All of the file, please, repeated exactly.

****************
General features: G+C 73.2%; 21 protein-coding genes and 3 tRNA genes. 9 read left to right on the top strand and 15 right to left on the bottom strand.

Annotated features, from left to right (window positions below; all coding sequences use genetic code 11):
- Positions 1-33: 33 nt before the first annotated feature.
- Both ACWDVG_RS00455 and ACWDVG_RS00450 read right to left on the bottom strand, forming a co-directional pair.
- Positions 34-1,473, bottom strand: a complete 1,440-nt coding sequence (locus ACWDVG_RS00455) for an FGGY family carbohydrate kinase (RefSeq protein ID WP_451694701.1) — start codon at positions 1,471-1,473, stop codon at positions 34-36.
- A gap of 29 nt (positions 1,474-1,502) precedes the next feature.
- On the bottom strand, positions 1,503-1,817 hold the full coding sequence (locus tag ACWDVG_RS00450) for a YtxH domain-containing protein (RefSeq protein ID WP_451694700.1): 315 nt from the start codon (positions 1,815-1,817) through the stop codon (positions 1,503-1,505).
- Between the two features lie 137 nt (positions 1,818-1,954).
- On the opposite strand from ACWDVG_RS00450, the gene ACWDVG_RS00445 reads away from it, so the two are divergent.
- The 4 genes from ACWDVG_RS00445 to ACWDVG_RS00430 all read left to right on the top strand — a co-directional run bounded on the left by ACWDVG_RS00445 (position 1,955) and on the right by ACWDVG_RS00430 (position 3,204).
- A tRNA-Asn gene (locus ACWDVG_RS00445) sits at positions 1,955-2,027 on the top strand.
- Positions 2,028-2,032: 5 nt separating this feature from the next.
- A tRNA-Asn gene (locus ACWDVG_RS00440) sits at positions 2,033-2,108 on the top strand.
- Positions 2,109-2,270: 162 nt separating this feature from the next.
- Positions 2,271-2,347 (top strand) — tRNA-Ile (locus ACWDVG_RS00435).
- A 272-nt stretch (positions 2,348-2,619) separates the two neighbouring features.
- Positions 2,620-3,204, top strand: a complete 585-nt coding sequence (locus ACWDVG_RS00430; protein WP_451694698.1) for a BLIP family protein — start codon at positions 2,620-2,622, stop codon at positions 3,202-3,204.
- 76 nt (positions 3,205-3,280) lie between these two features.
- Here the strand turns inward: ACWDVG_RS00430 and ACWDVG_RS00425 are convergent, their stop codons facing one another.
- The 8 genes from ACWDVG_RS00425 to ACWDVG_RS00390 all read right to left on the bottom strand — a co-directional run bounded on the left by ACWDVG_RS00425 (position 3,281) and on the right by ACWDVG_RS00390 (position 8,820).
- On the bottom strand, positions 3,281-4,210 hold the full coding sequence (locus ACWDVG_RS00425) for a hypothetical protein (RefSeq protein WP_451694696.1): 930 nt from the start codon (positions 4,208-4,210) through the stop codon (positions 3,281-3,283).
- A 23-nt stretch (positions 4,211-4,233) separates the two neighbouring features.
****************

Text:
General features: G+C 73.2%; 21 protein-coding genes and 3 tRNA genes. 9 read left to right on the top strand and 15 right to left on the bottom strand.

Annotated features, from left to right (window positions below; all coding sequences use genetic code 11):
- Positions 1-33: 33 nt before the first annotated feature.
- Both ACWDVG_RS00455 and ACWDVG_RS00450 read right to left on the bottom strand, forming a co-directional pair.
- Positions 34-1,473, bottom strand: a complete 1,440-nt coding sequence (locus ACWDVG_RS00455) for an FGGY family carbohydrate kinase (RefSeq protein ID WP_451694701.1) — start codon at positions 1,471-1,473, stop codon at positions 34-36.
- A gap of 29 nt (positions 1,474-1,502) precedes the next feature.
- On the bottom strand, positions 1,503-1,817 hold the full coding sequence (locus tag ACWDVG_RS00450) for a YtxH domain-containing protein (RefSeq protein ID WP_451694700.1): 315 nt from the start codon (positions 1,815-1,817) through the stop codon (positions 1,503-1,505).
- Between the two features lie 137 nt (positions 1,818-1,954).
- On the opposite strand from ACWDVG_RS00450, the gene ACWDVG_RS00445 reads away from it, so the two are divergent.
- The 4 genes from ACWDVG_RS00445 to ACWDVG_RS00430 all read left to right on the top strand — a co-directional run bounded on the left by ACWDVG_RS00445 (position 1,955) and on the right by ACWDVG_RS00430 (position 3,204).
- A tRNA-Asn gene (locus ACWDVG_RS00445) sits at positions 1,955-2,027 on the top strand.
- Positions 2,028-2,032: 5 nt separating this feature from the next.
- A tRNA-Asn gene (locus ACWDVG_RS00440) sits at positions 2,033-2,108 on the top strand.
- Positions 2,109-2,270: 162 nt separating this feature from the next.
- Positions 2,271-2,347 (top strand) — tRNA-Ile (locus ACWDVG_RS00435).
- A 272-nt stretch (positions 2,348-2,619) separates the two neighbouring features.
- Positions 2,620-3,204, top strand: a complete 585-nt coding sequence (locus ACWDVG_RS00430; protein WP_451694698.1) for a BLIP family protein — start codon at positions 2,620-2,622, stop codon at positions 3,202-3,204.
- 76 nt (positions 3,205-3,280) lie between these two features.
- Here the strand turns inward: ACWDVG_RS00430 and ACWDVG_RS00425 are convergent, their stop codons facing one another.
- The 8 genes from ACWDVG_RS00425 to ACWDVG_RS00390 all read right to left on the bottom strand — a co-directional run bounded on the left by ACWDVG_RS00425 (position 3,281) and on the right by ACWDVG_RS00390 (position 8,820).
- On the bottom strand, positions 3,281-4,210 hold the full coding sequence (locus ACWDVG_RS00425) for a hypothetical protein (RefSeq protein WP_451694696.1): 930 nt from the start codon (positions 4,208-4,210) through the stop codon (positions 3,281-3,283).
- A 23-nt stretch (positions 4,211-4,233) separates the two neighbouring features.